According to tradition, the famous "Strathcona Boots" worn in dress uniform by the Royal Canadian Mounted Police were adopted by the Mounties after they served with the Strathcona Horse during the Boer War. The famous stetsons worn by the Mounties were also allegedly inspired during this period, perhaps from the Strathcona Horse. Disbanded in 1901 and revived in 1909, with augmentations to its name, Lord Strathcona's Horse (Royal Canadians) exists today as a regular armoured regiment of the Canadian Army with HRH The Prince of Wales as its Colonel-in-Chief.

In keeping with the spirit of the age, Lord Strathcona became one of the Empire's greatest philanthropists, using his wealth to support organisations in the UK, Canada and across the Empire. With his cousin and Canadian Pacific Railway partner Lord Mount Stephen, Lord Strathcona funded the construction of Montreal's famous Royal Victoria Hospital. Established in 1893 "to be for the use of the sick and ailing without distinction of race or creed", the "Royal Vic" was the most advanced and best equipped hospital in North America. The hospital exists to this day and is closely affiliated with that other great Montreal institution, McGill University. A major benefactor to McGill, Lord Strathcona established a school for women there in 1884 and would become Chancellor of the University from 1888 until his death.

The stunning Imperial Institute. Nothing remains of the original building save for the
tremendous tower. The rest of the buildilng was destroyed by architectural vandals to
redevelop the site for Imperial College
In Britain his philanthropy contributed to Aberdeen University, the Sheffield Scientific School and the Imperial Institute (later the Commonwealth Institute), the original site of which is now home to Imperial College in South Kensington. He also contributed generously, along with his cousin Lord Mount Stephen, to The Prince of Wales Hospital Fund (now The King's Fund). In 1908 King Edward VII (who regarded Lord Strathcona as a friend) appointed him a Knight Grand Cross of the Royal Victorian Order (GCVO).

The Lord Strathcona Medal,
the highest award that can be conferred on
a Canadian cadet.
The Medal bears the bust of Lord Strathcona
Through Lord Strathcona's generous endowment to the Royal Canadian Army Cadets and his desire to promote patriotism, the Lord Strathcona Medal was established as the highest award that can be bestowed upon a Canadian cadet. Today it continues to be conferred in recognition of outstanding performance in physical and military training.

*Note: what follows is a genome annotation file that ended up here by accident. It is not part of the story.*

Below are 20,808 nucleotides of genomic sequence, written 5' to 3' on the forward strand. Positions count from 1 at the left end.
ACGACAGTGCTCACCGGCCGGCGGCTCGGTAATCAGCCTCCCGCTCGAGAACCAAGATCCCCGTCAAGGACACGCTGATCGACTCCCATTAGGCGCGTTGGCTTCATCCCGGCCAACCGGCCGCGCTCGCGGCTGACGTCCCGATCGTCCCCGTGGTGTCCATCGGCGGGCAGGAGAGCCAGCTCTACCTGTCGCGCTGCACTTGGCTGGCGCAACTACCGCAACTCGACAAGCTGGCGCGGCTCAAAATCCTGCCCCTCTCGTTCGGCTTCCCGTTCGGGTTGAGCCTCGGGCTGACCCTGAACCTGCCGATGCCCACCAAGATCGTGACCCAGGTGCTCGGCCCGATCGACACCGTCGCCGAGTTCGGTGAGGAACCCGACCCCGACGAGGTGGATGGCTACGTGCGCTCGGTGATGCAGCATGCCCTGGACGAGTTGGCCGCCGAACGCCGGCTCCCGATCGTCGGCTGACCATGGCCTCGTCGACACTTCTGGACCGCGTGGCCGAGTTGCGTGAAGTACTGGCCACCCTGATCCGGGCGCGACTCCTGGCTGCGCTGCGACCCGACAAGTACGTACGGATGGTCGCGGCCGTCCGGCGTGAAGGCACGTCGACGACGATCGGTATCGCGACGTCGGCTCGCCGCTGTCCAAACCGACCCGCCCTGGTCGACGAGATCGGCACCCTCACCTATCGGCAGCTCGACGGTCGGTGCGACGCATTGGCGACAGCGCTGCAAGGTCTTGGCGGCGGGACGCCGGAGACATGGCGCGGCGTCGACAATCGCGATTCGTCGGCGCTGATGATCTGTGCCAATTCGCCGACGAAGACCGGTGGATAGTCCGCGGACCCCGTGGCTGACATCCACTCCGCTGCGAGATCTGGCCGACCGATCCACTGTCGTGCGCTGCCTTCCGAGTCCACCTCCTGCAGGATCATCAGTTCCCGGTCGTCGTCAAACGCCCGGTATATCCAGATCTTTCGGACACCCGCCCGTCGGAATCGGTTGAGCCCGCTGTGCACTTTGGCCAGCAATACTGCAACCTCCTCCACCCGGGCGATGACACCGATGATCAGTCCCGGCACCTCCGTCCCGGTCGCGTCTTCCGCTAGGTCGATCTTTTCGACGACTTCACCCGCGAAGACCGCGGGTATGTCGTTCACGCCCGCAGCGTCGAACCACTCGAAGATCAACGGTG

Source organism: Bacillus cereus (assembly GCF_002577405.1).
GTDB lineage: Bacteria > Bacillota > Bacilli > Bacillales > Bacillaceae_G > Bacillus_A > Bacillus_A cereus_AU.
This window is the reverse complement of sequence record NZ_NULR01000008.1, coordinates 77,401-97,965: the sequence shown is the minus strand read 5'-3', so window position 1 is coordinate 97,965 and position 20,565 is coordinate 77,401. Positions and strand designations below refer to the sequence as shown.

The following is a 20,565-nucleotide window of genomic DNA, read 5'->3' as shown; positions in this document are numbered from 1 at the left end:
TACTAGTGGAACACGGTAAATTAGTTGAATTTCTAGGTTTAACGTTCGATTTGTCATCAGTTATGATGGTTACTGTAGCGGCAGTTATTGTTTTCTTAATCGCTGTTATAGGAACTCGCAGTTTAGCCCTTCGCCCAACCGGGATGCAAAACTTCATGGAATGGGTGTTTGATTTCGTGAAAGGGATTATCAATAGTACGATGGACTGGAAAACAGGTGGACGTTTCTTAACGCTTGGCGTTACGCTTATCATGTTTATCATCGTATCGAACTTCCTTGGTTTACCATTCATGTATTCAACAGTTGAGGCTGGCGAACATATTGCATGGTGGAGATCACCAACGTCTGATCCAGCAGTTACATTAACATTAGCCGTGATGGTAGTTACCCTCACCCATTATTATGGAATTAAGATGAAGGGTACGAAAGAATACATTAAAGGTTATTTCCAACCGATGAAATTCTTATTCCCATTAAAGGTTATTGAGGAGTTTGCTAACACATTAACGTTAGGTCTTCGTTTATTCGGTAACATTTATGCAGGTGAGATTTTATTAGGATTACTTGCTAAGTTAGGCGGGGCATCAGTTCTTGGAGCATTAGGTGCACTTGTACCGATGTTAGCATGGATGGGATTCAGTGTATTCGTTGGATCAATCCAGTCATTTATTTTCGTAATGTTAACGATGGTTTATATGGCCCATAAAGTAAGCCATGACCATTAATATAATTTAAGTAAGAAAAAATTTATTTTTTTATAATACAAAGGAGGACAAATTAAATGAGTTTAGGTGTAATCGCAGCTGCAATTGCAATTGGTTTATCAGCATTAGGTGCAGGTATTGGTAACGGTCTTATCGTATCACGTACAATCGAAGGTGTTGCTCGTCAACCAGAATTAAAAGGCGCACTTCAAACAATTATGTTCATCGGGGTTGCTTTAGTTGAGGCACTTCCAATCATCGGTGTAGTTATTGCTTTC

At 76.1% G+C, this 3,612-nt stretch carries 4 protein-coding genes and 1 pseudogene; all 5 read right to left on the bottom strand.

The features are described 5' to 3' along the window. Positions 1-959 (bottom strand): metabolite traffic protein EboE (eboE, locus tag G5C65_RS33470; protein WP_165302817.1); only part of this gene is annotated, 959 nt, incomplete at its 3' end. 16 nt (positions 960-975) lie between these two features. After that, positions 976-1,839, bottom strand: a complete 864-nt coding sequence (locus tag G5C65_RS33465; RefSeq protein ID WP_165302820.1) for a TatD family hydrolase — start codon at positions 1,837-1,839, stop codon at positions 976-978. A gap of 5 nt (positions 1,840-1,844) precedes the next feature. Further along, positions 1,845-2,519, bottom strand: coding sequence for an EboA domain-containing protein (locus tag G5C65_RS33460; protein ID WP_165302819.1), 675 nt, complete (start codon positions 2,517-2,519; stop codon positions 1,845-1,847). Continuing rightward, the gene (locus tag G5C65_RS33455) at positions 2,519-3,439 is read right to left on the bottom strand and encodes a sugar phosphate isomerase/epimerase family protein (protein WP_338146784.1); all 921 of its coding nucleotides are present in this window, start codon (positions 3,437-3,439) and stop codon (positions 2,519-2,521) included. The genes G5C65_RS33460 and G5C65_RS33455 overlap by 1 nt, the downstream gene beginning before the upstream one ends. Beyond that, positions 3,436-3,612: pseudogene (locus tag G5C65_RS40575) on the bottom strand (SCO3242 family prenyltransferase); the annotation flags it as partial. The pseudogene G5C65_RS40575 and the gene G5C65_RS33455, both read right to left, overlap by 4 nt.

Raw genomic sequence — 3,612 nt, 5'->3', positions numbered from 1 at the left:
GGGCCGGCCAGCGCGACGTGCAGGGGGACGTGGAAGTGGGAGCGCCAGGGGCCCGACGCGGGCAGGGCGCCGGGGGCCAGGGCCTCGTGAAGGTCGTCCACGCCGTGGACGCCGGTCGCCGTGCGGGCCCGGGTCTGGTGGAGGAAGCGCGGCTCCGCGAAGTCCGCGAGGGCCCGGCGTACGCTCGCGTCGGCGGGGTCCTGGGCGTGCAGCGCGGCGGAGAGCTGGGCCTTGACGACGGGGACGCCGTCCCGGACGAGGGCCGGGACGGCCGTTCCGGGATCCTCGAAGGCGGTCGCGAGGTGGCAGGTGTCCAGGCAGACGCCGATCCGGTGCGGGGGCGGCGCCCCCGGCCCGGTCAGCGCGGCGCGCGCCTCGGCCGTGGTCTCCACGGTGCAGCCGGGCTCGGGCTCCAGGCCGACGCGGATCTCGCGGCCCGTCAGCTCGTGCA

Knebworth House, leased by Lord Strathcona and Mount Royal until his death

In England, Lord Strathcona lived at 53 Cadogan Square in London and leased Knebworth House until his death. In Scotland he owned Glencoe House and Colonsay House (having purchased the Inner Hebrides island of Colonsay in 1905, which remains in the possession of the family today). In Montreal Lord Strathcona lived at 1157 Dorchester Street in the famous Golden Square Mile.

Lord Strathcona's memory lives on through numerous portraits, memorials, streets, parks and municipalities in Canada.

In Britain his memory endures though the memorial stained glass window erected in Westminster Abbey (see below) and also at his imposing Mausoleum in London's celebrated Highgate Cemetery.

Westminster Abbey's Memorial Window to
Lord Strathcona & Mount Royal
Dedicated on Dominion Day, 1 July 1919
(five years after Lord Strathcona's funeral in the Abbey)
The window is inscribed:
"In Memory of Baron Strathcona & Mount Royal. B. 1820. A Great Canadian Imperialist and Philanthropist. D. 1914"

The window displays the armorial bearings of Canada, the Hudson's Bay Company, Lord Strathcona & Mount Royal, the University of McGill and the University of Aberdeen, as well as the shields of Quebec and Manitoba and the regimental badges of Lord Strathcona's Horse (Royal Canadians) and the Liverpool Scottish (The King's)

Mausoleum of Lord Strathcona and Mount Royal
in Highgate Cemetery, London.
Lord Strathcona's mausoleum is one of the most imposing in the historic cemetery
 and occupies a prime position by the entrance. 

1 comment:

Anonymous said...

There is actually a Cadet Bravery medal, rarely awarded, that ranks higher than the Lord Strat medal.